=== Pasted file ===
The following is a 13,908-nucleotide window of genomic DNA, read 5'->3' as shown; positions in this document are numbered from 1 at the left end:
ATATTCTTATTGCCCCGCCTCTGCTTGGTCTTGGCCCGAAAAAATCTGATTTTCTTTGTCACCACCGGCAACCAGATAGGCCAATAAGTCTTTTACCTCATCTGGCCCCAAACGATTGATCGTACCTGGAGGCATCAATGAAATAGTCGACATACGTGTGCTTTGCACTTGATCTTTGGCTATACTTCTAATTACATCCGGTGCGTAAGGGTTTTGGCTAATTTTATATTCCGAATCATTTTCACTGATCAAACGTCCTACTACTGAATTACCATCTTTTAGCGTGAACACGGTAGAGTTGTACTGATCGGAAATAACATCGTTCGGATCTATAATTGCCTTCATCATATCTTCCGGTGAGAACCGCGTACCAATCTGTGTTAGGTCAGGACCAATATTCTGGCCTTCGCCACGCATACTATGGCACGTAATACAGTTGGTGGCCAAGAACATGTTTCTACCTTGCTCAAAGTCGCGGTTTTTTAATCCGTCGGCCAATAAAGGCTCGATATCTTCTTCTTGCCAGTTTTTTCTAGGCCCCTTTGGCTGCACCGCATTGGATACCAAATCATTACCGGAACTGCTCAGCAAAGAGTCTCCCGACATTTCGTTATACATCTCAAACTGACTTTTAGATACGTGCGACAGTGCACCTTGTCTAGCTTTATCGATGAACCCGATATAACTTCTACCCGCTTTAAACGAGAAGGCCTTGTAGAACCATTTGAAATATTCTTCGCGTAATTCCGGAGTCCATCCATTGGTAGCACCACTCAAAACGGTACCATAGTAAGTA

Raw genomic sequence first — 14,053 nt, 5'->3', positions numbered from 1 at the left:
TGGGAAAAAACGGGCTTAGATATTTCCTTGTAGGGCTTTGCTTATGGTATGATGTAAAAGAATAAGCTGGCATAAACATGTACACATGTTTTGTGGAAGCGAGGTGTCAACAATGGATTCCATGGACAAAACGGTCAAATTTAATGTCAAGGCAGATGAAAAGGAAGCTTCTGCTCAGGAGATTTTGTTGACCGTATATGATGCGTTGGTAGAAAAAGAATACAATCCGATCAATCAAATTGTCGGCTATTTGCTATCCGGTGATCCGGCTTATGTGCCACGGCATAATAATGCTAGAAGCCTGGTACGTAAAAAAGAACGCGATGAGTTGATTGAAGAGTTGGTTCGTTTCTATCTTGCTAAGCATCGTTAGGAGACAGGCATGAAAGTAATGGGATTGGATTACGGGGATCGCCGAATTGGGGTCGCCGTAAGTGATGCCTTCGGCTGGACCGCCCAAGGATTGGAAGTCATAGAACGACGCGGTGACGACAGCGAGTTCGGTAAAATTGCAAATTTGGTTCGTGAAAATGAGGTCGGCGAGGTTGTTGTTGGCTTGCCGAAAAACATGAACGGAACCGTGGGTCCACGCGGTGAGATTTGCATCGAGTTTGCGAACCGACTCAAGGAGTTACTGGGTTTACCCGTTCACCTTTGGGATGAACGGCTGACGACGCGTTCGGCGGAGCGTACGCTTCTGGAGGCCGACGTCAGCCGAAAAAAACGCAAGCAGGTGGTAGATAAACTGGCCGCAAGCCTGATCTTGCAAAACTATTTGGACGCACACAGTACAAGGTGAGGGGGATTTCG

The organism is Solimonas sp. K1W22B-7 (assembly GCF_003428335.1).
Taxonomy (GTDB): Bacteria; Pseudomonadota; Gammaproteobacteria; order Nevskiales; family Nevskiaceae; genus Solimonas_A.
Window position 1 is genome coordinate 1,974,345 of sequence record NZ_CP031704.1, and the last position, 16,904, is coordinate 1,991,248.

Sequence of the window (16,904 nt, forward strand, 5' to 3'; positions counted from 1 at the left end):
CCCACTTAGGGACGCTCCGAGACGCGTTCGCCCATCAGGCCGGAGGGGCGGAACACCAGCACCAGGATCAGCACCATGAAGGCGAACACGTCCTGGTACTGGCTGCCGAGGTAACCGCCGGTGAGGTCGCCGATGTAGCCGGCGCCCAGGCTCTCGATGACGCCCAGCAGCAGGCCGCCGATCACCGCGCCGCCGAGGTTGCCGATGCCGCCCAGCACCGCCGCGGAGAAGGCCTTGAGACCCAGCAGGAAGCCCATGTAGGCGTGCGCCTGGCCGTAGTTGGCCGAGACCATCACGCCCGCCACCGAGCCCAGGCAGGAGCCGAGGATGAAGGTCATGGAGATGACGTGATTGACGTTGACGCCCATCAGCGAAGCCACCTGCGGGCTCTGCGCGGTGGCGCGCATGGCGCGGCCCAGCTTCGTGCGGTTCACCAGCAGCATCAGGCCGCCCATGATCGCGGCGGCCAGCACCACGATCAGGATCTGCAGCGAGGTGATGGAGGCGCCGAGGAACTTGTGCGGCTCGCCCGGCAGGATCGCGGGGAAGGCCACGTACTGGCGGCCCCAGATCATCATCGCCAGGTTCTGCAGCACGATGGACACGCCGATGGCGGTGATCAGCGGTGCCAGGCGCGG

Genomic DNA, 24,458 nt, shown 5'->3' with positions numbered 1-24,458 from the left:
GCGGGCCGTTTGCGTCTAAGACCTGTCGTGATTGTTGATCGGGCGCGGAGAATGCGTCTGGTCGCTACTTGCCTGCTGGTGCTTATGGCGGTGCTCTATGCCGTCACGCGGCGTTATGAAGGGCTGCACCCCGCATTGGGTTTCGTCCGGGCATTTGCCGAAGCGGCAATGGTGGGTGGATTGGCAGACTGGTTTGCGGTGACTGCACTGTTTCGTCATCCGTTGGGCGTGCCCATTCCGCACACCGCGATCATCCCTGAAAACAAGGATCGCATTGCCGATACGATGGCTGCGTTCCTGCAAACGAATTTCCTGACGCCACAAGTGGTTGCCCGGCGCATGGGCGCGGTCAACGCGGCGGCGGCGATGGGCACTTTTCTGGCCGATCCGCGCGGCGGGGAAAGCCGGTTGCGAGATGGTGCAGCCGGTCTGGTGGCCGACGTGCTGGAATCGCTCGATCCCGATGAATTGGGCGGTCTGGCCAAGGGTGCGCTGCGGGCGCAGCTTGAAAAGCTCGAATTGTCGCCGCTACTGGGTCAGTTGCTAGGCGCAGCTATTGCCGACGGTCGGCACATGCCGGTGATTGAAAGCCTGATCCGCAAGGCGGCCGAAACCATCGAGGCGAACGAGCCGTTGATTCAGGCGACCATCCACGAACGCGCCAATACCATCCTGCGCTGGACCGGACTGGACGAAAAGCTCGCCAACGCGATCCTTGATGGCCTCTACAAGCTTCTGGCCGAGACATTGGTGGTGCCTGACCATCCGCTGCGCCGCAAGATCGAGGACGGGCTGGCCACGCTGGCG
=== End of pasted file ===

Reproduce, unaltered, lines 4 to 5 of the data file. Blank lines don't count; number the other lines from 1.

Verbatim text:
TGGGAAAAAACGGGCTTAGATATTTCCTTGTAGGGCTTTGCTTATGGTATGATGTAAAAGAATAAGCTGGCATAAACATGTACACATGTTTTGTGGAAGCGAGGTGTCAACAATGGATTCCATGGACAAAACGGTCAAATTTAATGTCAAGGCAGATGAAAAGGAAGCTTCTGCTCAGGAGATTTTGTTGACCGTATATGATGCGTTGGTAGAAAAAGAATACAATCCGATCAATCAAATTGTCGGCTATTTGCTATCCGGTGATCCGGCTTATGTGCCACGGCATAATAATGCTAGAAGCCTGGTACGTAAAAAAGAACGCGATGAGTTGATTGAAGAGTTGGTTCGTTTCTATCTTGCTAAGCATCGTTAGGAGACAGGCATGAAAGTAATGGGATTGGATTACGGGGATCGCCGAATTGGGGTCGCCGTAAGTGATGCCTTCGGCTGGACCGCCCAAGGATTGGAAGTCATAGAACGACGCGGTGACGACAGCGAGTTCGGTAAAATTGCAAATTTGGTTCGTGAAAATGAGGTCGGCGAGGTTGTTGTTGGCTTGCCGAAAAACATGAACGGAACCGTGGGTCCACGCGGTGAGATTTGCATCGAGTTTGCGAACCGACTCAAGGAGTTACTGGGTTTACCCGTTCACCTTTGGGATGAACGGCTGACGACGCGTTCGGCGGAGCGTACGCTTCTGGAGGCCGACGTCAGCCGAAAAAAACGCAAGCAGGTGGTAGATAAACTGGCCGCAAGCCTGATCTTGCAAAACTATTTGGACGCACACAGTACAAGGTGAGGGGGATTTCG

The organism is Solimonas sp. K1W22B-7 (assembly GCF_003428335.1).